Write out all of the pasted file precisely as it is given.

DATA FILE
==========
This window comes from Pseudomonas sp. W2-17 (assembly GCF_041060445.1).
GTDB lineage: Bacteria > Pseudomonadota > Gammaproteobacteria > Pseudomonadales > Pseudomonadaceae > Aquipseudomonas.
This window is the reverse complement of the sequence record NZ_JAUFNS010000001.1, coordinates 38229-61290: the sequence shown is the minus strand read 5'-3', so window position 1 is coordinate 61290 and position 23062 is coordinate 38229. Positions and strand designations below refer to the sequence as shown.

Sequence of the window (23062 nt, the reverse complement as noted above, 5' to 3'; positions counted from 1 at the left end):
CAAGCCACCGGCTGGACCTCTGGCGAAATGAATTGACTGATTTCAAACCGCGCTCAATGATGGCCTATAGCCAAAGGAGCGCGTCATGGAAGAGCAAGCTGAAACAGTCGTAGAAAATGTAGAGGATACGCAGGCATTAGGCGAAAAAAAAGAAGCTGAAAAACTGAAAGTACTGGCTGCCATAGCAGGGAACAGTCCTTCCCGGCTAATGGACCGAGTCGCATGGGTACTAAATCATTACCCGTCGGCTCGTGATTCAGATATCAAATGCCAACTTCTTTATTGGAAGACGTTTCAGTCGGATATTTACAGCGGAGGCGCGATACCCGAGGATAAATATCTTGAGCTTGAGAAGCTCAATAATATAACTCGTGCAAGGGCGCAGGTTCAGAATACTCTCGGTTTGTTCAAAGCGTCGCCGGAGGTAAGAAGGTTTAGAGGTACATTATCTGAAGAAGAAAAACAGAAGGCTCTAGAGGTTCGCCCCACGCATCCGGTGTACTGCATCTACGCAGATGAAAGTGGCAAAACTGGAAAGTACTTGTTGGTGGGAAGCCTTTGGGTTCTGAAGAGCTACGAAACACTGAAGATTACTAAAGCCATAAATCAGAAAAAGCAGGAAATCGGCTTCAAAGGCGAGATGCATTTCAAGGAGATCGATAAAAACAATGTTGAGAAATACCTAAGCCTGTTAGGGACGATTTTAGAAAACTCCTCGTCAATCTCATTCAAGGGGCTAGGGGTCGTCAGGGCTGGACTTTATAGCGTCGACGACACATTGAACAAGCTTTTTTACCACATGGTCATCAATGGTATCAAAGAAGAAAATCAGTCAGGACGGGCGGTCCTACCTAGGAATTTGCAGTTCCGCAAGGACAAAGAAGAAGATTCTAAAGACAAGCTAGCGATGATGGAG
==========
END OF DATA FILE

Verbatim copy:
This window comes from Pseudomonas sp. W2-17 (assembly GCF_041060445.1).
GTDB lineage: Bacteria > Pseudomonadota > Gammaproteobacteria > Pseudomonadales > Pseudomonadaceae > Aquipseudomonas.
This window is the reverse complement of the sequence record NZ_JAUFNS010000001.1, coordinates 38229-61290: the sequence shown is the minus strand read 5'-3', so window position 1 is coordinate 61290 and position 23062 is coordinate 38229. Positions and strand designations below refer to the sequence as shown.

Sequence of the window (23062 nt, the reverse complement as noted above, 5' to 3'; positions counted from 1 at the left end):
CAAGCCACCGGCTGGACCTCTGGCGAAATGAATTGACTGATTTCAAACCGCGCTCAATGATGGCCTATAGCCAAAGGAGCGCGTCATGGAAGAGCAAGCTGAAACAGTCGTAGAAAATGTAGAGGATACGCAGGCATTAGGCGAAAAAAAAGAAGCTGAAAAACTGAAAGTACTGGCTGCCATAGCAGGGAACAGTCCTTCCCGGCTAATGGACCGAGTCGCATGGGTACTAAATCATTACCCGTCGGCTCGTGATTCAGATATCAAATGCCAACTTCTTTATTGGAAGACGTTTCAGTCGGATATTTACAGCGGAGGCGCGATACCCGAGGATAAATATCTTGAGCTTGAGAAGCTCAATAATATAACTCGTGCAAGGGCGCAGGTTCAGAATACTCTCGGTTTGTTCAAAGCGTCGCCGGAGGTAAGAAGGTTTAGAGGTACATTATCTGAAGAAGAAAAACAGAAGGCTCTAGAGGTTCGCCCCACGCATCCGGTGTACTGCATCTACGCAGATGAAAGTGGCAAAACTGGAAAGTACTTGTTGGTGGGAAGCCTTTGGGTTCTGAAGAGCTACGAAACACTGAAGATTACTAAAGCCATAAATCAGAAAAAGCAGGAAATCGGCTTCAAAGGCGAGATGCATTTCAAGGAGATCGATAAAAACAATGTTGAGAAATACCTAAGCCTGTTAGGGACGATTTTAGAAAACTCCTCGTCAATCTCATTCAAGGGGCTAGGGGTCGTCAGGGCTGGACTTTATAGCGTCGACGACACATTGAACAAGCTTTTTTACCACATGGTCATCAATGGTATCAAAGAAGAAAATCAGTCAGGACGGGCGGTCCTACCTAGGAATTTGCAGTTCCGCAAGGACAAAGAAGAAGATTCTAAAGACAAGCTAGCGATGATGGAG